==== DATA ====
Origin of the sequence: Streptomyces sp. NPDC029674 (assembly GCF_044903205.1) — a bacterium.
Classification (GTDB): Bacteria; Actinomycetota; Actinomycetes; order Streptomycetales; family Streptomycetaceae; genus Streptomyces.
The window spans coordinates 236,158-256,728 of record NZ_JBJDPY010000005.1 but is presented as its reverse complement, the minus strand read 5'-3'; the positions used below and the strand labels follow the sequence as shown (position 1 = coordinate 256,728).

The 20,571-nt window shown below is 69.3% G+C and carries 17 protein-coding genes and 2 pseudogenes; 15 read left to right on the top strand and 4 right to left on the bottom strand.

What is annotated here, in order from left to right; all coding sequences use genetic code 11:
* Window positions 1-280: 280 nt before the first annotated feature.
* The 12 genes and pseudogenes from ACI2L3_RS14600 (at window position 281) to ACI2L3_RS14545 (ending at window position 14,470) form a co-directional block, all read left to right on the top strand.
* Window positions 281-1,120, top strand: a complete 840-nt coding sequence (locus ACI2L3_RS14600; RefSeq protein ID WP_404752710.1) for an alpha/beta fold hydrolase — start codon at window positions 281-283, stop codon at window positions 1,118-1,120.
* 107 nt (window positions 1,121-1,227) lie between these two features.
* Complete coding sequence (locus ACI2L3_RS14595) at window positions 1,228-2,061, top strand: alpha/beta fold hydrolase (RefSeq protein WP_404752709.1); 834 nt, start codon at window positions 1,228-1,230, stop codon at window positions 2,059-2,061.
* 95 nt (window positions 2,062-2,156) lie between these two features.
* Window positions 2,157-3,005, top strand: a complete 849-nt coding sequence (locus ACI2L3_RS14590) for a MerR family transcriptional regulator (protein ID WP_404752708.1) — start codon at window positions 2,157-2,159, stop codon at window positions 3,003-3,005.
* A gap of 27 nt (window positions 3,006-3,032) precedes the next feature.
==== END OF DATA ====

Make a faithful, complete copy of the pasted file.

Origin of the sequence: Streptomyces sp. NPDC029674 (assembly GCF_044903205.1) — a bacterium.
Classification (GTDB): Bacteria; Actinomycetota; Actinomycetes; order Streptomycetales; family Streptomycetaceae; genus Streptomyces.
The window spans coordinates 236,158-256,728 of record NZ_JBJDPY010000005.1 but is presented as its reverse complement, the minus strand read 5'-3'; the positions used below and the strand labels follow the sequence as shown (position 1 = coordinate 256,728).

The 20,571-nt window shown below is 69.3% G+C and carries 17 protein-coding genes and 2 pseudogenes; 15 read left to right on the top strand and 4 right to left on the bottom strand.

What is annotated here, in order from left to right; all coding sequences use genetic code 11:
* Window positions 1-280: 280 nt before the first annotated feature.
* The 12 genes and pseudogenes from ACI2L3_RS14600 (at window position 281) to ACI2L3_RS14545 (ending at window position 14,470) form a co-directional block, all read left to right on the top strand.
* Window positions 281-1,120, top strand: a complete 840-nt coding sequence (locus ACI2L3_RS14600; RefSeq protein ID WP_404752710.1) for an alpha/beta fold hydrolase — start codon at window positions 281-283, stop codon at window positions 1,118-1,120.
* 107 nt (window positions 1,121-1,227) lie between these two features.
* Complete coding sequence (locus ACI2L3_RS14595) at window positions 1,228-2,061, top strand: alpha/beta fold hydrolase (RefSeq protein WP_404752709.1); 834 nt, start codon at window positions 1,228-1,230, stop codon at window positions 2,059-2,061.
* 95 nt (window positions 2,062-2,156) lie between these two features.
* Window positions 2,157-3,005, top strand: a complete 849-nt coding sequence (locus ACI2L3_RS14590) for a MerR family transcriptional regulator (protein ID WP_404752708.1) — start codon at window positions 2,157-2,159, stop codon at window positions 3,003-3,005.
* A gap of 27 nt (window positions 3,006-3,032) precedes the next feature.